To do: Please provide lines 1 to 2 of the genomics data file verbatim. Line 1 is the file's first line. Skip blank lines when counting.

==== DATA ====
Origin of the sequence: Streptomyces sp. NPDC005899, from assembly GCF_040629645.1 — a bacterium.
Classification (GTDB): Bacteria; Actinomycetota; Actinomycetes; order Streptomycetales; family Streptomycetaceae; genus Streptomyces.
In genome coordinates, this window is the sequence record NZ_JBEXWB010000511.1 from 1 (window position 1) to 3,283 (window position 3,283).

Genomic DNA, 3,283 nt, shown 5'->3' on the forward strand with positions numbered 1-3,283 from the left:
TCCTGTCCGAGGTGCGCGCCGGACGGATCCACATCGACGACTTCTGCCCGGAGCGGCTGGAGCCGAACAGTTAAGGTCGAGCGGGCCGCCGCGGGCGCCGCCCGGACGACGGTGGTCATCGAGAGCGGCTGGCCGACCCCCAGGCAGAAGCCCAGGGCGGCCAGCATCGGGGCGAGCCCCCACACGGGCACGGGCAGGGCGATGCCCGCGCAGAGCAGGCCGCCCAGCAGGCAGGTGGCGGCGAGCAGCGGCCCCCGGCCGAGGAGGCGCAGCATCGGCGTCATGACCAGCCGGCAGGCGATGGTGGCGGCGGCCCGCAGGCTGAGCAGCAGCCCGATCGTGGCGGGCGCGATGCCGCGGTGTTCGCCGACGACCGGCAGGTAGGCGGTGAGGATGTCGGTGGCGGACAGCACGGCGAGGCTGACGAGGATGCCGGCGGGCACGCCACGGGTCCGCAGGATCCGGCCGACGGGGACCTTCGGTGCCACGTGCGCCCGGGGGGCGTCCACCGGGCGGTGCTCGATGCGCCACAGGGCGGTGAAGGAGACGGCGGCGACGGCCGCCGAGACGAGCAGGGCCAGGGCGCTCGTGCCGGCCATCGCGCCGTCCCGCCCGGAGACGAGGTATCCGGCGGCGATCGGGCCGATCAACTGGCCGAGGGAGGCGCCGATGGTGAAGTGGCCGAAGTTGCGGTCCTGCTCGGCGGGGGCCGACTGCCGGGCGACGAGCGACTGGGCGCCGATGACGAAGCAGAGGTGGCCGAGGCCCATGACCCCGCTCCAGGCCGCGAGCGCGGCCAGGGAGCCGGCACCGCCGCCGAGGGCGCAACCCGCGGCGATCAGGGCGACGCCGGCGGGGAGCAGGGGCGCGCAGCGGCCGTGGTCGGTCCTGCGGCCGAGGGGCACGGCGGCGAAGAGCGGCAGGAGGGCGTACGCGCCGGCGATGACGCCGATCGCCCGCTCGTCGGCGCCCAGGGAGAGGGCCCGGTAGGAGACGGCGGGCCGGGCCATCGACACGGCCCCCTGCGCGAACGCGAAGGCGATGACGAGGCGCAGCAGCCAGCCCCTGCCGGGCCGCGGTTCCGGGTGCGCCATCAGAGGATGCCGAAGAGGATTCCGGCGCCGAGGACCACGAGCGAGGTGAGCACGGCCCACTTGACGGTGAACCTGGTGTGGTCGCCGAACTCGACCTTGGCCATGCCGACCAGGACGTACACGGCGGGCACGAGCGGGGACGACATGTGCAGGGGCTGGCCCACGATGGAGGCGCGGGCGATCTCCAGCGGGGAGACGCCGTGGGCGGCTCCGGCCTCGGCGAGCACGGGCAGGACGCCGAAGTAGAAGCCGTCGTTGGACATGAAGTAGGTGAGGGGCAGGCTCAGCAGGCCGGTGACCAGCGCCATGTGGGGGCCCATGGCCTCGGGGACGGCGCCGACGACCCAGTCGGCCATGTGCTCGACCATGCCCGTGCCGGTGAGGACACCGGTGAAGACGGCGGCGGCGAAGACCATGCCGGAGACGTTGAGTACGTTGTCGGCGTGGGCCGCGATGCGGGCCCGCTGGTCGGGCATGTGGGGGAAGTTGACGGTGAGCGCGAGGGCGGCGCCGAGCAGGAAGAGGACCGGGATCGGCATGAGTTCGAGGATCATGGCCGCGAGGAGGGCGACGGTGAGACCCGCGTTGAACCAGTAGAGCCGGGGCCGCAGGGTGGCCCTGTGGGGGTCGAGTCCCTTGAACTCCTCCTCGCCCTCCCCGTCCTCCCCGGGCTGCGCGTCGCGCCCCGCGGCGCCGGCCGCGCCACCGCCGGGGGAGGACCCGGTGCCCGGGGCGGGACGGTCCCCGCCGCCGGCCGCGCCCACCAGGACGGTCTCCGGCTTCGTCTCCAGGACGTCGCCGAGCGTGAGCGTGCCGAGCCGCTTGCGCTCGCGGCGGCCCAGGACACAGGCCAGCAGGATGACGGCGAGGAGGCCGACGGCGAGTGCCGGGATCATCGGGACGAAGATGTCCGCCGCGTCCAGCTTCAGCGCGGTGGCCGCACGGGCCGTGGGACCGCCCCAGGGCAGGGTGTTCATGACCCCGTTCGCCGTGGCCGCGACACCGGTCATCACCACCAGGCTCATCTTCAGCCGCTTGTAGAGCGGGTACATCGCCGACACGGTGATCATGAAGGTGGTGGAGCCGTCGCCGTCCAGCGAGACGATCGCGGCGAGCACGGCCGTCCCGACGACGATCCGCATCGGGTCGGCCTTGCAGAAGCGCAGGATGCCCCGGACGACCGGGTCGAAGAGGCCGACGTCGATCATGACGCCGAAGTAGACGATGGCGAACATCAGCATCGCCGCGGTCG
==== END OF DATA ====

Origin of the sequence: Streptomyces sp. NPDC005899, from assembly GCF_040629645.1 — a bacterium.
Classification (GTDB): Bacteria; Actinomycetota; Actinomycetes; order Streptomycetales; family Streptomycetaceae; genus Streptomyces.